Do elite broker clubs harm consumers?

ASIC has proposed a shift away from broker clubs to provide better consumer outcomes and MPA asks three brokers what they think about it

Do elite broker clubs harm consumers?
ASIC has proposed a shift away from broker clubs to provide better consumer outcomes. MPA asks three brokers whether elite broker clubs harm consumers?

Colin Lamb
Mortgage Solutions Australia

Brokers choose lenders that provide ‘not unsuitable’ loans and differentiate via unique selling propositions like faster turnaround times. A broker having ‘elite status’ for certain lenders is more likely to have higher knowledge of their policies and therefore provide a better consumer outcome. But it’s about offering choice to consumers and managing expectations should the best lender be one which you don’t have elite status with, and ensuring quality submission for suitable outcomes to the client. Most elite status brokers focus on full banking relationships rather than chasing the lowest rate, meaning only dealing with a few lenders.

David Kearns
Picket Fence Finance

I don’t believe that elite broker clubs harm consumers as Picket Fence Finance has never been driven by lender incentives but rather by repeat client and referral business resulting from always acting in the best interest of the client, ie finding the most suitable loan for their specific needs. However, if a lender wants to reward good business as opposed to loyal business we do not have a problem with that. In almost all facets of business life there are incentive schemes, and as long as the end user is not disadvantaged we are happy for the practice to continue.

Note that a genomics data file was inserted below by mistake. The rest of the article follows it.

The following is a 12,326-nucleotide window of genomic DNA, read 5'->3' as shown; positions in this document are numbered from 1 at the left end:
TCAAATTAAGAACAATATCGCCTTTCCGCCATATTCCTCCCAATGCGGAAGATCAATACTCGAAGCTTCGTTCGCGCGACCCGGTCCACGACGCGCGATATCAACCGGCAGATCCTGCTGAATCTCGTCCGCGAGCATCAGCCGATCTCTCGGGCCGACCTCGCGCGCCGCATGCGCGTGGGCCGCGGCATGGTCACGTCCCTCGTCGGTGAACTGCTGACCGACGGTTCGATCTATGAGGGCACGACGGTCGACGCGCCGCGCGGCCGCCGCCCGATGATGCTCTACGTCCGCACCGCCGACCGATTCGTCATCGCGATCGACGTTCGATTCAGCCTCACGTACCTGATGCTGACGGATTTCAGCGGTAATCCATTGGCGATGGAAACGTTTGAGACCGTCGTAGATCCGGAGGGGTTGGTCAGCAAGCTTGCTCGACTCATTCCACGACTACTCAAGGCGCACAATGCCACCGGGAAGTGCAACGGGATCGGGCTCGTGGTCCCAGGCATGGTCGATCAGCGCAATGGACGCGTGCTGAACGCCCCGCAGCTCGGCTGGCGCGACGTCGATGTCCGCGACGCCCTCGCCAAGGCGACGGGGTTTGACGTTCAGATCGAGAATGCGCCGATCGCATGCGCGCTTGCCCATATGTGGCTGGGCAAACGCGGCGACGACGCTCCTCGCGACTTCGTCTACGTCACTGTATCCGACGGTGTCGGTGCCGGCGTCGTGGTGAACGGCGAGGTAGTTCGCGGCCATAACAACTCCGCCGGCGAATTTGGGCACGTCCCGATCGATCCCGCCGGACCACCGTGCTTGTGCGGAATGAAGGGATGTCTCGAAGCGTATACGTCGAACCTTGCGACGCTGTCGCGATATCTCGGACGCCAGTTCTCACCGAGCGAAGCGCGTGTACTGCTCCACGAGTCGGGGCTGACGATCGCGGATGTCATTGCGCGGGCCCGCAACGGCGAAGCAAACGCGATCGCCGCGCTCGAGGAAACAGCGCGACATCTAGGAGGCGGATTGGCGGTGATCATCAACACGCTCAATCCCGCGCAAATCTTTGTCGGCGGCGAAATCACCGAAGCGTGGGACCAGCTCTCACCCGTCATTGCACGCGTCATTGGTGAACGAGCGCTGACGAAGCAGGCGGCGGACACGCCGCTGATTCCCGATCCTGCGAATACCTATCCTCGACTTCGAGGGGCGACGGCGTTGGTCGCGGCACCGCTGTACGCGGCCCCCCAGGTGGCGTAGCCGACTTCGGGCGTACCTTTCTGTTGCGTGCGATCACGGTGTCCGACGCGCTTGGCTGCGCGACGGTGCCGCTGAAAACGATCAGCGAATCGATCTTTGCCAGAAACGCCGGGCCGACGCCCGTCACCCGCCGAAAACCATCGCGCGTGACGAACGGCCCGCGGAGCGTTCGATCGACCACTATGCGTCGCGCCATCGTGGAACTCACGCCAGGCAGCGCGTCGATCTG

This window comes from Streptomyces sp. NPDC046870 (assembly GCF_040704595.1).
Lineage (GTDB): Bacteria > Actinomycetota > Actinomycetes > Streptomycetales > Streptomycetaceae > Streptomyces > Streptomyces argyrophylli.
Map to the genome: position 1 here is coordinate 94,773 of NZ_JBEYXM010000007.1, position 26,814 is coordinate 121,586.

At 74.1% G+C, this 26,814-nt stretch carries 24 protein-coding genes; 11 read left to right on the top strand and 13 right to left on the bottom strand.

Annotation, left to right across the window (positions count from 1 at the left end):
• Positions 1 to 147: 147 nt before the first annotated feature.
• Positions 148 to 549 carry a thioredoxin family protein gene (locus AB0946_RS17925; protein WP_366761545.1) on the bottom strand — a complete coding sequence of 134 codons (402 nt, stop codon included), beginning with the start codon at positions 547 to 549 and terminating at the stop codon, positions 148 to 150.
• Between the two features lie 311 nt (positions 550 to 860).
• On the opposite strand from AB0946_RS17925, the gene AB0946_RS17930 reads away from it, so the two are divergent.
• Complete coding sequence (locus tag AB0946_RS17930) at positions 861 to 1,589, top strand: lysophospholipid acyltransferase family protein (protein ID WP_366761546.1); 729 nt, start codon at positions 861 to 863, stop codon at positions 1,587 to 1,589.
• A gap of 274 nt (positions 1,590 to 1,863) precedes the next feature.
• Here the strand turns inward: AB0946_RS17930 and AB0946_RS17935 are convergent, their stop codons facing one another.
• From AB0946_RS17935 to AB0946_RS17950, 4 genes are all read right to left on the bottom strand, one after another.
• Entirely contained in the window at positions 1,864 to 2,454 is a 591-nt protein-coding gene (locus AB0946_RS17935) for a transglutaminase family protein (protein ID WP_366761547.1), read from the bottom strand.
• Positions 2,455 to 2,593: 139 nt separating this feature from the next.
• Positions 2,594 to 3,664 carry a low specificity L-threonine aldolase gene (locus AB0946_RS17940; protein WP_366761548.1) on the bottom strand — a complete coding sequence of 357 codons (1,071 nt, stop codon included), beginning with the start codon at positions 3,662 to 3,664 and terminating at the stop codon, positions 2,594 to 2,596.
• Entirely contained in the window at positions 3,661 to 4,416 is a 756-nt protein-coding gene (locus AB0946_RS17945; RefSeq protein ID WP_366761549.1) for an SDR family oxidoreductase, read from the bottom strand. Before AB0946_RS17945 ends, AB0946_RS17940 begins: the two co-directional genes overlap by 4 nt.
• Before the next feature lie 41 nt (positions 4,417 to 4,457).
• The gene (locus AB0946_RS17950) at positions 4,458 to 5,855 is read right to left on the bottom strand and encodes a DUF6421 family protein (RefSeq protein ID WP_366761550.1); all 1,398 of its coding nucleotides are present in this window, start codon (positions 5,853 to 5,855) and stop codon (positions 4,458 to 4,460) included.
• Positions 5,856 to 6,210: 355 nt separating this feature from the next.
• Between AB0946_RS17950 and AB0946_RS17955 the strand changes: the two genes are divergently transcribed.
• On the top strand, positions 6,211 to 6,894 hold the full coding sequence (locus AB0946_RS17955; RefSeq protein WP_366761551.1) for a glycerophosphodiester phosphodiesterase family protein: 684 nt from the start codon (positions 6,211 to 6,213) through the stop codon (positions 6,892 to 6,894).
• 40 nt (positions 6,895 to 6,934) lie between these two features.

Amy Song
Financial consultant
The Financiers Group

I have no issues with broker clubs who offer ‘incentives’ passed directly on to the customer. They offer tangible benefits to the customer, like improved processing time and enhanced service levels. Businesses with higher volumes will always have more buying power, which results in further discounts/incentives. Potential conflicts can lie in incentives that have nothing to do with the customer, like holidays, monetary benefits. A brokerage that has multiple statuses with different lenders will generally be less biased in their recommendations. I think it’s healthy for a business to strive for greatness, but most importantly to do so through ethical conduct.